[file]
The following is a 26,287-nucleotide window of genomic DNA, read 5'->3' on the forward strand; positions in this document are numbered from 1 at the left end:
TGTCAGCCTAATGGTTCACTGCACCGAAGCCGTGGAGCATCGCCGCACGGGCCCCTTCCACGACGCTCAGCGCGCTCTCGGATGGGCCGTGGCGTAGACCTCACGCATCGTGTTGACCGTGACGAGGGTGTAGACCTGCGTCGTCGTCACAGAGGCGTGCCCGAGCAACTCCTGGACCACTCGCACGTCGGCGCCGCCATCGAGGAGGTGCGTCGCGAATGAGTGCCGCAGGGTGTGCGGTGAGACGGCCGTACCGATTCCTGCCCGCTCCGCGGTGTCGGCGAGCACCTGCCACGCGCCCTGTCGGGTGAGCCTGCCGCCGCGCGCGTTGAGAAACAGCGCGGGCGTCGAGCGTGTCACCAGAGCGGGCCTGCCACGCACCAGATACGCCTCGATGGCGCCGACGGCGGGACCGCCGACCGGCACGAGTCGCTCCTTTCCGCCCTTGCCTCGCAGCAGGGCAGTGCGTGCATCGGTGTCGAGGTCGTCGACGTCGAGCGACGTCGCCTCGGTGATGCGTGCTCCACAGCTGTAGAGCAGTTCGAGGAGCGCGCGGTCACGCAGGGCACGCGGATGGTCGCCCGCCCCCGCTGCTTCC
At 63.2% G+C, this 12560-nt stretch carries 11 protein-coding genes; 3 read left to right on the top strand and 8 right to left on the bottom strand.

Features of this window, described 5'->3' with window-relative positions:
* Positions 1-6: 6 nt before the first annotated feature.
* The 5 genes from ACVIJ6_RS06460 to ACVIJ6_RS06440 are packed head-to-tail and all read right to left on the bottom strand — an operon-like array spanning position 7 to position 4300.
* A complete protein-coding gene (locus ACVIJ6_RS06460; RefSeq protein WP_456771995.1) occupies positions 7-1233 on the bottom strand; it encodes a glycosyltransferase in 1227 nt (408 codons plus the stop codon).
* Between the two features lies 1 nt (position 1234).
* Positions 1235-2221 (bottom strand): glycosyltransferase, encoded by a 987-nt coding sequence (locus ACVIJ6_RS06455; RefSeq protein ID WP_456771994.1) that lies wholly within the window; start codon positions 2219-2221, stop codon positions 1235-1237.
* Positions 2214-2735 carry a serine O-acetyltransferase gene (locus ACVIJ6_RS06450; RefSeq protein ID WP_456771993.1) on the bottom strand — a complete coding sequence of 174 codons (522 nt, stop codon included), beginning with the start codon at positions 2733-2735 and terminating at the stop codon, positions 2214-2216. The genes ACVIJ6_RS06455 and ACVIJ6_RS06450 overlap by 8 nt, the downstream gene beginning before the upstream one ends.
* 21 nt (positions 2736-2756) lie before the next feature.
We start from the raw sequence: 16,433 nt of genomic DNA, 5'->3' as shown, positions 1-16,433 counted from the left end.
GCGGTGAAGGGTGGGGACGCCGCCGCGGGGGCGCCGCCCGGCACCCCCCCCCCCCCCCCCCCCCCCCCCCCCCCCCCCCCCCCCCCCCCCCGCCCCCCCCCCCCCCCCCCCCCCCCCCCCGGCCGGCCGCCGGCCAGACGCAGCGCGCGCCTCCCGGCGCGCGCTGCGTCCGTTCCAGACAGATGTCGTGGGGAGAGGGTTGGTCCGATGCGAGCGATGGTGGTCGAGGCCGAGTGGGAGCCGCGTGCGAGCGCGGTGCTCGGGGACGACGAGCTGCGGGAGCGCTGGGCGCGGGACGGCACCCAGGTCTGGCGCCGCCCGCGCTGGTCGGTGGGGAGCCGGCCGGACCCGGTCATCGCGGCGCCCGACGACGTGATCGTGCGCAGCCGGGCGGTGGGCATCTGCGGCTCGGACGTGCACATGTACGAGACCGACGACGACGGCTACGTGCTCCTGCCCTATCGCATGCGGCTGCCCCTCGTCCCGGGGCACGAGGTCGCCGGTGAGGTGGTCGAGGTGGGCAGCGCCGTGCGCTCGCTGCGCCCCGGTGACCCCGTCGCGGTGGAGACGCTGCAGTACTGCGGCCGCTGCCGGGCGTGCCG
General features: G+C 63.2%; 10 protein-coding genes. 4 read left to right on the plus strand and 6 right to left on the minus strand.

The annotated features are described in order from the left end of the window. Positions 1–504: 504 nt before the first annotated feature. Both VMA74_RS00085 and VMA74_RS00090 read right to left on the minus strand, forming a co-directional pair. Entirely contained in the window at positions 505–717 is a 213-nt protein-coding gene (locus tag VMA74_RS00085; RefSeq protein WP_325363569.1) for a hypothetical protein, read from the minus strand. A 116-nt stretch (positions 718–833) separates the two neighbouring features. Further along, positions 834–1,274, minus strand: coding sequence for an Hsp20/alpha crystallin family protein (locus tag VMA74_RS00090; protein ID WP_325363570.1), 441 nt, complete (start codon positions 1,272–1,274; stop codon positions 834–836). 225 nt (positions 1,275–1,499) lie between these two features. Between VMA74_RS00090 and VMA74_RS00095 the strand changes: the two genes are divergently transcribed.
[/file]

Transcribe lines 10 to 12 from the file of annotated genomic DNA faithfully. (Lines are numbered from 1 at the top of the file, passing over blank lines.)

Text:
* Positions 2214-2735 carry a serine O-acetyltransferase gene (locus ACVIJ6_RS06450; RefSeq protein ID WP_456771993.1) on the bottom strand — a complete coding sequence of 174 codons (522 nt, stop codon included), beginning with the start codon at positions 2733-2735 and terminating at the stop codon, positions 2214-2216. The genes ACVIJ6_RS06455 and ACVIJ6_RS06450 overlap by 8 nt, the downstream gene beginning before the upstream one ends.
* 21 nt (positions 2736-2756) lie before the next feature.
We start from the raw sequence: 16,433 nt of genomic DNA, 5'->3' as shown, positions 1-16,433 counted from the left end.